Monday, April 26, 2021

Homeschool Science: Build a Paper Model of a Telescope

Will and I have been ambling along her astronomy study at a very leisurely pace, which is... not terribly clever of us, as we'd have been much better off doing night sky observations during those clear, early winter nights than we will all summer in the middle of the freaking night trying to look through heat distortion, sigh.

The fact that it was overcast the entirety of February didn't help, but whatever. Leisurely-paced science studies are our specialty, it seems!

That being said, it is really just the observations that are hanging us up, as Will is totally caught up on the readings and we've done tons of interesting non-observation hands-on activities, including this project of creating a paper model of a telescope.

Big telescopes are fascinating evidence of the progression of scientific knowledge. They're cutting edge when they're created, but because they're used as long as possible, they're often outmoded well before they're retired. Will and I have enjoyed learning the history of several big telescopes around the world; interestingly, we were actually studying this at the time of Arecibo's collapse, so we got to watch history happening while we were learning about it!

Building a paper model of a telescope isn't intrinsically necessary for learning about big telescopes and how they work, but it is a fun hands-on activity that invites deeper exploration of how the parts of one specific telescope work, and how it comes together into a whole. 

Will built a model of an ALMA 12-Meter Antenna:



And I think it turned out really well!


Of course, to be perfectly accurate, she'd need to build 65 more just like this one, because the ALMA is actually a 66-antenna array.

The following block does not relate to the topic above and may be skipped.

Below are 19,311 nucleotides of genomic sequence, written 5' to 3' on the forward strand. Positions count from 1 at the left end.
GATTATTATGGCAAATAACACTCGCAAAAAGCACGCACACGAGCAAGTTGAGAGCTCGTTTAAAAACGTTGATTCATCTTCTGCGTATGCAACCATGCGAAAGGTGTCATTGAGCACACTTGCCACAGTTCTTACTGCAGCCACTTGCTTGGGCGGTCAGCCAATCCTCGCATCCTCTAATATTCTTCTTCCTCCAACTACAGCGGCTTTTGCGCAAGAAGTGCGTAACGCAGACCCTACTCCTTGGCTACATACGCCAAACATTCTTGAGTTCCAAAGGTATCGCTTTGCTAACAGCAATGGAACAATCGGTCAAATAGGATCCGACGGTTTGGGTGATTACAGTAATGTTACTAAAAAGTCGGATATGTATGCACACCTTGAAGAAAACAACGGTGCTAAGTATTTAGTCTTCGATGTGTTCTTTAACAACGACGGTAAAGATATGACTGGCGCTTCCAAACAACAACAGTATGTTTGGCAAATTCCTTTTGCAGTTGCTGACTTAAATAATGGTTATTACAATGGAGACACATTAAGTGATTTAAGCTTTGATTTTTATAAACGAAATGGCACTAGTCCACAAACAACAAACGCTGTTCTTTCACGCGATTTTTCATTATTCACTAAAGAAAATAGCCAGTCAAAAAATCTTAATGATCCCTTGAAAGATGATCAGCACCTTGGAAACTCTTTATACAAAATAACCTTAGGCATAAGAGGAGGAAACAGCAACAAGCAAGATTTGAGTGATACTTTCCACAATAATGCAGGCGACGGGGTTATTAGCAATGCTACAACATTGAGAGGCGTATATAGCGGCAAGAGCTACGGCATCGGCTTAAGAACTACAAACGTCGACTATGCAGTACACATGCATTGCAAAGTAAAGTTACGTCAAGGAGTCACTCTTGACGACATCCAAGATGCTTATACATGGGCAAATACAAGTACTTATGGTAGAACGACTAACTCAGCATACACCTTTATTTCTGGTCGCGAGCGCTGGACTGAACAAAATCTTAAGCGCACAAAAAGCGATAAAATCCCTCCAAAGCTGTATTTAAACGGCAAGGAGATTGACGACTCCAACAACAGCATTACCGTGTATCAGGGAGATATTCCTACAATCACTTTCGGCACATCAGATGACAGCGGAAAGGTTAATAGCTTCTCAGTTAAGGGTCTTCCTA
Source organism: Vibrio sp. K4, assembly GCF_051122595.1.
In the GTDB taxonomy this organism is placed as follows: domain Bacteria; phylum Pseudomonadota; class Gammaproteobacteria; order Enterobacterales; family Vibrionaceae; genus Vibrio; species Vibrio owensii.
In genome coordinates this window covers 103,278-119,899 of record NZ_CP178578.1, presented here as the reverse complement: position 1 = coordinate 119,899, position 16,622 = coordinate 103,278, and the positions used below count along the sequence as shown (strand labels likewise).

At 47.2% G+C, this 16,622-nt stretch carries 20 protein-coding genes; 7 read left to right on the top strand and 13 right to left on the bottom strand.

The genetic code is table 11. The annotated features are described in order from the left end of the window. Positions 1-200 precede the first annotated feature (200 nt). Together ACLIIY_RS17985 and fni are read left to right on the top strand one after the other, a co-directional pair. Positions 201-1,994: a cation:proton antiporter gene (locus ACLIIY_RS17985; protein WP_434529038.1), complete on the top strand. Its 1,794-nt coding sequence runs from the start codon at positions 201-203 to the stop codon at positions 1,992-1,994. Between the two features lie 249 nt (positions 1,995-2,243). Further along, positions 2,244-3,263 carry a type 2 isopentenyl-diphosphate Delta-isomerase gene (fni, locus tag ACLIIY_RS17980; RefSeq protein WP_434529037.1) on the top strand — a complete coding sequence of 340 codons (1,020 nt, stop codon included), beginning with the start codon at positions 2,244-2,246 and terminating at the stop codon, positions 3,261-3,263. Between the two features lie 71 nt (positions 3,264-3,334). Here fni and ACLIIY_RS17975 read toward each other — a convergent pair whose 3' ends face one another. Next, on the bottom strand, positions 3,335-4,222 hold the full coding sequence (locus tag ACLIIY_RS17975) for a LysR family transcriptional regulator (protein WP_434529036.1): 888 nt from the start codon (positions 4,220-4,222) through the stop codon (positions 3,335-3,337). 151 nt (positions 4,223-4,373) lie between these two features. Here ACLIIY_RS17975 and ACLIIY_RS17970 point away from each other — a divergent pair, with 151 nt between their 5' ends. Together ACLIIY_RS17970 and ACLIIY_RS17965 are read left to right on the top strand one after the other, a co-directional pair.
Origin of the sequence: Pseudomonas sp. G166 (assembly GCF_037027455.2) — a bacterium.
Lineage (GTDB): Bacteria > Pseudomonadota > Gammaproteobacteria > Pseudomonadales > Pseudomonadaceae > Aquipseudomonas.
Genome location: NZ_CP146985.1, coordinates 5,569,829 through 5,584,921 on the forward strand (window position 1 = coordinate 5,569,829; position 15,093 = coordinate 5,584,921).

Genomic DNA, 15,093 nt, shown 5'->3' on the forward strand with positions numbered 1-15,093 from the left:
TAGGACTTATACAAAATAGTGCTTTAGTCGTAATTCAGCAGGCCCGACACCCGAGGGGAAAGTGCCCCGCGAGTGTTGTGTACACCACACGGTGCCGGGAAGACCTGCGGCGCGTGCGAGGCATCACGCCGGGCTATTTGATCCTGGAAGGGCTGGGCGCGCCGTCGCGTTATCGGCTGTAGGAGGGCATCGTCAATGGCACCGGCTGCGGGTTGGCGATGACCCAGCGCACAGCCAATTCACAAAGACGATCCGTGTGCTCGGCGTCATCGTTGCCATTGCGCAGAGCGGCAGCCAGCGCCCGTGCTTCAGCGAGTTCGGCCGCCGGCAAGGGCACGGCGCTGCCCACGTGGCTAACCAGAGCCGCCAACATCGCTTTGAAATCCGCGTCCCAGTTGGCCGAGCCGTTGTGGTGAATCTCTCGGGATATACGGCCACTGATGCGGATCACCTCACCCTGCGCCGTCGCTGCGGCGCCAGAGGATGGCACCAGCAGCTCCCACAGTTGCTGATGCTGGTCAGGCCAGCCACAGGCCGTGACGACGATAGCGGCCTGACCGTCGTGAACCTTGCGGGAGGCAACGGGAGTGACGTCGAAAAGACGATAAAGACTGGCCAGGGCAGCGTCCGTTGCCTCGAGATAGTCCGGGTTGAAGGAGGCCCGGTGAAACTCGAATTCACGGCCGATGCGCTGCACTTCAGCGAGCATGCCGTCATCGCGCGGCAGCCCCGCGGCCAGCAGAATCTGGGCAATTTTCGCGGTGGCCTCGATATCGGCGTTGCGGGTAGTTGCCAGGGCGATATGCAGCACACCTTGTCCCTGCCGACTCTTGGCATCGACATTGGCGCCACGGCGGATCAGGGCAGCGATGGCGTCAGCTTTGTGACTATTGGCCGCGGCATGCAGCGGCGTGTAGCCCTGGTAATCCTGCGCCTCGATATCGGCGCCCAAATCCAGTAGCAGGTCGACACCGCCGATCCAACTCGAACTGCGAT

Along with her model, Will researched and wrote a detailed history of the telescope and explanation of how and why it works. The project obviously has pride of place on our family room shelves, now, because I'm never going to recycle something this awesome!

It would be interesting to visit a working observatory one day. The kids and I visited Lowell Observatory back when they were small, but honestly, they mostly just remember the hotel pools from that trip...

Here are some other paper telescope models:

  • NASA paper telescope models. There are so many paper telescope models to choose from here!
  • NAOJ paper telescope models. Will's ALMA telescope came from here! This site is fun because as well as telescopes, you can also build their control buildings or transporters. You know, for your entire model telescope world!
  • Subaru telescope. This paper model is on the printables site for Canon, so it's worth exploring all the other interesting paper models they've got, too. I wish I'd seen the ones for the moving Copernican and Ptolemaic systems when we were studying them!
  • working telescope model. This isn't a model of a big telescope, but instead an actual working telescope. Younger students can use it to learn how telescopes work.

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